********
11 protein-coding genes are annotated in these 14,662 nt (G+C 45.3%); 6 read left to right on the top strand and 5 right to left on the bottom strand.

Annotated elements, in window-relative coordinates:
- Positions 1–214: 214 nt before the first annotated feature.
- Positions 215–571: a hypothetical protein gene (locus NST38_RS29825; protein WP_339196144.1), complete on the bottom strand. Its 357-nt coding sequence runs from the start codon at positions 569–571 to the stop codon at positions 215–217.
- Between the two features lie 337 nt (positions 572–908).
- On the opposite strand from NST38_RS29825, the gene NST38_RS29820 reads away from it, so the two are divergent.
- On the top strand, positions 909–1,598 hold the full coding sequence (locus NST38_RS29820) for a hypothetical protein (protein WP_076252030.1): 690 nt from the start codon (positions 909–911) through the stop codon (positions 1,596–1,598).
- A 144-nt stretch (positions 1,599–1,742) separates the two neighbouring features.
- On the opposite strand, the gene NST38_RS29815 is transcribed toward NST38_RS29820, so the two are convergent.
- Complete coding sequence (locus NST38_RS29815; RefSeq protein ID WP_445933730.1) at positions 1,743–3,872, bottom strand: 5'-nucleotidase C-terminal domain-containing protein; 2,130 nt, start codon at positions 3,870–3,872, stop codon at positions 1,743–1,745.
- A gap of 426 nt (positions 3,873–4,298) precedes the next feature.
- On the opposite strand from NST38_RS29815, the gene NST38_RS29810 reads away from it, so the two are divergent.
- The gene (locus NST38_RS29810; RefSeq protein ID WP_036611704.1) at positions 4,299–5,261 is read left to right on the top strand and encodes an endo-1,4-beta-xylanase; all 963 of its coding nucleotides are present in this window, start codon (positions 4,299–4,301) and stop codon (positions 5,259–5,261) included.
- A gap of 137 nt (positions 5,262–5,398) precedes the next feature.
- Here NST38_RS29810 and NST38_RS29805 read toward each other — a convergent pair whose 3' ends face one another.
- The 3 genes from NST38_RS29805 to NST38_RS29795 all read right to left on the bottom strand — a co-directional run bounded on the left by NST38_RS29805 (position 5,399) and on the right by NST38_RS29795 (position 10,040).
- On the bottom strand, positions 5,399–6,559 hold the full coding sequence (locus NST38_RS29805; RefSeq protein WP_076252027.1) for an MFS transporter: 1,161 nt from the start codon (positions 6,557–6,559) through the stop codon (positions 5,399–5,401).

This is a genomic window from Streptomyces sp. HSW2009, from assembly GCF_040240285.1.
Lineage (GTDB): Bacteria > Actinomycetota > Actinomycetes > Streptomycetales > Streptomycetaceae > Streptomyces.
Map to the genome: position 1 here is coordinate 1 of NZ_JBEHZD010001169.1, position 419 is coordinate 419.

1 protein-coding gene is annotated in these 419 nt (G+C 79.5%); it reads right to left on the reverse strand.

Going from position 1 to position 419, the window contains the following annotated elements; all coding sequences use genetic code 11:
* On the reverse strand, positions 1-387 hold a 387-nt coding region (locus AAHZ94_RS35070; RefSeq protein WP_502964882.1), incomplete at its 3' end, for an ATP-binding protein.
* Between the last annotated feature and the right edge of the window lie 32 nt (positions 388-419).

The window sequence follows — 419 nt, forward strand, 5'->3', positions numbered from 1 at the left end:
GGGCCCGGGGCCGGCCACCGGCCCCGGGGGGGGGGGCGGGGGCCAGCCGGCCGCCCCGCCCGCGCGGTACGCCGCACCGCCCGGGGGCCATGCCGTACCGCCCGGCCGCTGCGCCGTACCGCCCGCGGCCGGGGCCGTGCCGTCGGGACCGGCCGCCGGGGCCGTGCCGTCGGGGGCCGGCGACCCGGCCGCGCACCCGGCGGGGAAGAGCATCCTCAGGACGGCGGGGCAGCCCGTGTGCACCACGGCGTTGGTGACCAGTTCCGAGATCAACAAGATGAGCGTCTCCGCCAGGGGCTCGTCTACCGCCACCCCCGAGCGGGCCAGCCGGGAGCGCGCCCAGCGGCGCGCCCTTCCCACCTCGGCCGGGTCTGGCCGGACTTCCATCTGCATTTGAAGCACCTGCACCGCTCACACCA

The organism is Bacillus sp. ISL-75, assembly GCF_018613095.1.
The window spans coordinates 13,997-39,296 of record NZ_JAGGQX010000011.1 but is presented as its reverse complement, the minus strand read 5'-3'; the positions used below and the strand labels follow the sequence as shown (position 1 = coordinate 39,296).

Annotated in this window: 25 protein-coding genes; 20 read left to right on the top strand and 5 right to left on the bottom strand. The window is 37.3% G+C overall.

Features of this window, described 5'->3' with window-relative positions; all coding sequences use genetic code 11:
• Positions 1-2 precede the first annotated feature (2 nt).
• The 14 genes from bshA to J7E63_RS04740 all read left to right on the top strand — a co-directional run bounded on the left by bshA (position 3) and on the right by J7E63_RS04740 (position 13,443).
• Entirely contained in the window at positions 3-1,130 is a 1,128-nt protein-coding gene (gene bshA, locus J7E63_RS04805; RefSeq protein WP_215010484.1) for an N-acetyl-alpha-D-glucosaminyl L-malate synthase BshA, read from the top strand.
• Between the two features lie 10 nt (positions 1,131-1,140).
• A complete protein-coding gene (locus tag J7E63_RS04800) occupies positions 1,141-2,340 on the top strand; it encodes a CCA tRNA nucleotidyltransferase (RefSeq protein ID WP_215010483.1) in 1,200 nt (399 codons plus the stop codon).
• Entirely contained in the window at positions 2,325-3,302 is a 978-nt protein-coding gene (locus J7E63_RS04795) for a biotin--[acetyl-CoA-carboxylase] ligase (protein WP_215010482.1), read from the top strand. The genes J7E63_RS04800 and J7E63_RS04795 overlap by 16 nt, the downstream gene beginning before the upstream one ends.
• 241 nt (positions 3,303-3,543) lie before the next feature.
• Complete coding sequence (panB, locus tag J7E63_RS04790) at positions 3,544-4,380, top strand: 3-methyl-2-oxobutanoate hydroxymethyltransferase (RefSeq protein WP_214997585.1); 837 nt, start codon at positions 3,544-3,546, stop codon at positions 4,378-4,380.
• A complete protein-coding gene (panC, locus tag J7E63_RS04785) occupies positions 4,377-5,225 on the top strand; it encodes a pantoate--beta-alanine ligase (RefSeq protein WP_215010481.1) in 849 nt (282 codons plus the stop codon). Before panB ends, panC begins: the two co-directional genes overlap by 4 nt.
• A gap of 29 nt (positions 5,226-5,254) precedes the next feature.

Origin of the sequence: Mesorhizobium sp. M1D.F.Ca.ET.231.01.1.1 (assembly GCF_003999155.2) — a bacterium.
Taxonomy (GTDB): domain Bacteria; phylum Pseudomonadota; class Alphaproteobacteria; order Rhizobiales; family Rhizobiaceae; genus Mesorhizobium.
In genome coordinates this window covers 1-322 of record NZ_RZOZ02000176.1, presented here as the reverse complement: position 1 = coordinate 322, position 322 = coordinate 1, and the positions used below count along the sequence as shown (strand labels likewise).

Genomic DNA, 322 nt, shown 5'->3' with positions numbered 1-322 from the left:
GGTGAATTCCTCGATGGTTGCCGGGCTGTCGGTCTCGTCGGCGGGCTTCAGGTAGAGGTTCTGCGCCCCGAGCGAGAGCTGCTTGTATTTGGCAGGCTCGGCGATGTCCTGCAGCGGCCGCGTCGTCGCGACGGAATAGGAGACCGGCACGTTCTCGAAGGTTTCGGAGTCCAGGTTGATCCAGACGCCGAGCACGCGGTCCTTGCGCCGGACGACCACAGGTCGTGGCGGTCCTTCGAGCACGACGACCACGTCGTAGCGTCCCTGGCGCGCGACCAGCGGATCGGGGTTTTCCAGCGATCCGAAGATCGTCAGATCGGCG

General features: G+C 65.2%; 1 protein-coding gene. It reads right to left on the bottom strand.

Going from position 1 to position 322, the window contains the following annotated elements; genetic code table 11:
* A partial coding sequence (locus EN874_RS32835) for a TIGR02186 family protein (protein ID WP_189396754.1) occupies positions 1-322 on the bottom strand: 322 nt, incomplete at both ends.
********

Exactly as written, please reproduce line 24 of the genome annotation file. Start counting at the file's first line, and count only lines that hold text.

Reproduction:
* Between the last annotated feature and the right edge of the window lie 32 nt (positions 388-419).